Goldilocks and the 3 bears

Increasing your dog's motivation through polarized training

Pimp your Dog Training: Part 3 (Scotland)

Do you sometimes get stuck in training , so that your dog loses interest? The fairy tale of Goldilocks and the Three Bears can help keep your dog’s motivation high.

Kyla gets scared when strangers get too close to her in an unfamiliar environment and she sees no way to increase the distance to them. To prepare her for an upcoming vet visit, her guardian Katie came to work with Claire Staines of Lothlorien Dog Services. Kyla is to learn with the help of the Bucket Game that she can interrupt the veterinary treatment at any time, if it gets too much. The problem: Kyla is not a fan of many repetitions in training. If she has performed a task, she does not see much purpose in repeating the training. In order to maintain Kyla’s motivation, Claire trains Kyla according to the Goldilocks principle.

Goldilocks and the Three Bears

On the wooden kitchen table, there were three bowls of porridge. Goldilocks tasted the porridge from the first bowl:

„This porridge is just too hot!“ she howled.

Next, she tasted the porridge from the second bowl.

„This porridge is just too cold!“ she shivered.

So she tasted the last bowl of porridge.

„Yum, this porridge is just right,“ she said with a cheeky grin as she winked and ate it all up.

The Goldilocks Principle

I guess, you are wondering now what thie fairy tale of Goldilocks and the three bears has to do with dog training?

The Goldilocks principle says that motivation is highest, when the task is not „too hot“ , not „too cold“, but „just right“ for the learner.

Motivation is experienced when the ability of the learner and the difficulty of the task are in sync.

If the task is too difficult for the learner’s ability, frustration arises. The task is “too hot”.

If the task is too simple for the learner’s ability, boredom arises. The task is “too cold”.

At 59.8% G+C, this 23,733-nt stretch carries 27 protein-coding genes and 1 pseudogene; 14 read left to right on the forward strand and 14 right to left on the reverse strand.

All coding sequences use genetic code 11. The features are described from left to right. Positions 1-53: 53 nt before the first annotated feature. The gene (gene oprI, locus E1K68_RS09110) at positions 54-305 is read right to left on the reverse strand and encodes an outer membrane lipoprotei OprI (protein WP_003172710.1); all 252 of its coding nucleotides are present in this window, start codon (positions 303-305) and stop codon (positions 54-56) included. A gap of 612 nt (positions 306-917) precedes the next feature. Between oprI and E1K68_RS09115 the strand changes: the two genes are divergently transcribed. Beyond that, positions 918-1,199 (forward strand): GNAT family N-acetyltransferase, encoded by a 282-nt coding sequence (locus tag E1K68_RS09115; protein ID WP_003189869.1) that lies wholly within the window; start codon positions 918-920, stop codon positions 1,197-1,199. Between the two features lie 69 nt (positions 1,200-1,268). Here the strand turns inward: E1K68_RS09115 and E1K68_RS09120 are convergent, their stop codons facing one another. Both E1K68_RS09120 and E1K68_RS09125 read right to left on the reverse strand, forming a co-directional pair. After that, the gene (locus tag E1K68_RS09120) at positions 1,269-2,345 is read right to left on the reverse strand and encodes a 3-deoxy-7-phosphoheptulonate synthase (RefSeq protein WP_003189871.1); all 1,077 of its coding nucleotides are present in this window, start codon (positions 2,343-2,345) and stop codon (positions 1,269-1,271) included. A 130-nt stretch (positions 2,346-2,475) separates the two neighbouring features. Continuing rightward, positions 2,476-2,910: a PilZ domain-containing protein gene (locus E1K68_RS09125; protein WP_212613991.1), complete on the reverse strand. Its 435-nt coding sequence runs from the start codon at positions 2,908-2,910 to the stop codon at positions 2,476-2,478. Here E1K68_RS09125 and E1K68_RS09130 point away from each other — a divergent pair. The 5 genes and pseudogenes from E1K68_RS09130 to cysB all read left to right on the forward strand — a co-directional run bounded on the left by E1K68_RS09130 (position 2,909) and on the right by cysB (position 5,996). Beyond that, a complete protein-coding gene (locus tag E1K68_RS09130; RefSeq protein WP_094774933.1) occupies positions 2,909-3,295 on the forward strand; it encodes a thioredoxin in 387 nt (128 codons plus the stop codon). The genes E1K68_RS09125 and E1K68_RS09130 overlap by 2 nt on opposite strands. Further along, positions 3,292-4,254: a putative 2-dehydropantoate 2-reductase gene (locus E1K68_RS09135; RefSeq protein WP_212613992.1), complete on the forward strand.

If the degree of difficulty of the task and the ability of the learner are in balance, the learner experiences a kind of motivation boost.

The task is “just right”.

Why does the Goldilocks Principle work?

If the learner moves in this golden zone, where the work is challenging but feasible, he will be in a kind of flow of maximum efficiency. The ability to progress and tackle and solve problems becomes an intrinsic motivator.

This also happens in our dogs.

The Goldilocks Principle as polarized training

Kyla gets three different tasks at three stations:

Difficult: Since Kyla should gain a bit more self-confidence, Katie teaches her to touch a plastic plate with one paw. Kyla is a very cautious dog who is afraid of doing something wrong. She finds this task quite difficult. The task is almost “too hot”.

Simple: Kyla’s favorite cue is to go and stay on her mat. This behaviour has such an extremely positive reinforcement history that it is intrinsically rewarding for Kyla and no longer needs to be rewarded with a treat every single time. The task is almost “too cold”.

Medium: The Bucket Game. To prepare for the visit to the vet Kyla learns to look at a basket filled with treats. This is the signal for the veterinarian that Kyla is ready for the examination. If Kyla turns away from the bucket, the examination will be interrupted immediately. Kyla likes the Bucket Game. The task is “just right”.

Katie works with Kyla alternately at the three stations. If Kyla’s motivation decreases at one station, Katie moves with her to another. In addition to the three useful behaviours, Kyla learns self-efficacy and that she always has a choice: If you do not want to do this, then do something else. Through the motivational flow, Kyla makes progress in all three behaviours and learns that she is not forced into a frightening situation. She retains control over what happens to her and can even relax at the end of the lesson.